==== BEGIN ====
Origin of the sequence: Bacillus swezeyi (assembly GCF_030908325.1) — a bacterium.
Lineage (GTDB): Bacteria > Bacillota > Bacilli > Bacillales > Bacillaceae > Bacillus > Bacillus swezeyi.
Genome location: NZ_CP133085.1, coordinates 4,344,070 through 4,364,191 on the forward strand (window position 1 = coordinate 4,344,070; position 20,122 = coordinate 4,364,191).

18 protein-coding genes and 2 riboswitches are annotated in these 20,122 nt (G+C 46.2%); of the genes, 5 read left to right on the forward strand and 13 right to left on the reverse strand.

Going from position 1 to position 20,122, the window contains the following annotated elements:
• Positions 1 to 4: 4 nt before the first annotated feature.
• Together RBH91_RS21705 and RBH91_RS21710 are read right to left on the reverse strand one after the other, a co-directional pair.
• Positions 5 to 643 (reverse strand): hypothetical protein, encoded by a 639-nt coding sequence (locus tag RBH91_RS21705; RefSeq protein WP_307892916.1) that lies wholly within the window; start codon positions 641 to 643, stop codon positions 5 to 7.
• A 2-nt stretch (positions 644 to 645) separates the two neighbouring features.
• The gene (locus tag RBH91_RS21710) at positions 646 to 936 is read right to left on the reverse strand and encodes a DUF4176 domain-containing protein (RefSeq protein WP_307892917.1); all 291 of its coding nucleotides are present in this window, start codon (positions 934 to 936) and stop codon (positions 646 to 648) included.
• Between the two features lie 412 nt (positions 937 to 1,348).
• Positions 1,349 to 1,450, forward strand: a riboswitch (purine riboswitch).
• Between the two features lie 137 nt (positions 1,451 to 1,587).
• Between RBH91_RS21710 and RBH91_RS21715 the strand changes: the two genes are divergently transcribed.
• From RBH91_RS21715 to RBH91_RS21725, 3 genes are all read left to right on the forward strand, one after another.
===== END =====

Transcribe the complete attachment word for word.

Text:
Origin of the sequence: Bacillus swezeyi (assembly GCF_030908325.1) — a bacterium.
Lineage (GTDB): Bacteria > Bacillota > Bacilli > Bacillales > Bacillaceae > Bacillus > Bacillus swezeyi.
Genome location: NZ_CP133085.1, coordinates 4,344,070 through 4,364,191 on the forward strand (window position 1 = coordinate 4,344,070; position 20,122 = coordinate 4,364,191).

18 protein-coding genes and 2 riboswitches are annotated in these 20,122 nt (G+C 46.2%); of the genes, 5 read left to right on the forward strand and 13 right to left on the reverse strand.

Going from position 1 to position 20,122, the window contains the following annotated elements:
• Positions 1 to 4: 4 nt before the first annotated feature.
• Together RBH91_RS21705 and RBH91_RS21710 are read right to left on the reverse strand one after the other, a co-directional pair.
• Positions 5 to 643 (reverse strand): hypothetical protein, encoded by a 639-nt coding sequence (locus tag RBH91_RS21705; RefSeq protein WP_307892916.1) that lies wholly within the window; start codon positions 641 to 643, stop codon positions 5 to 7.
• A 2-nt stretch (positions 644 to 645) separates the two neighbouring features.
• The gene (locus tag RBH91_RS21710) at positions 646 to 936 is read right to left on the reverse strand and encodes a DUF4176 domain-containing protein (RefSeq protein WP_307892917.1); all 291 of its coding nucleotides are present in this window, start codon (positions 934 to 936) and stop codon (positions 646 to 648) included.
• Between the two features lie 412 nt (positions 937 to 1,348).
• Positions 1,349 to 1,450, forward strand: a riboswitch (purine riboswitch).
• Between the two features lie 137 nt (positions 1,451 to 1,587).
• Between RBH91_RS21710 and RBH91_RS21715 the strand changes: the two genes are divergently transcribed.
• From RBH91_RS21715 to RBH91_RS21725, 3 genes are all read left to right on the forward strand, one after another.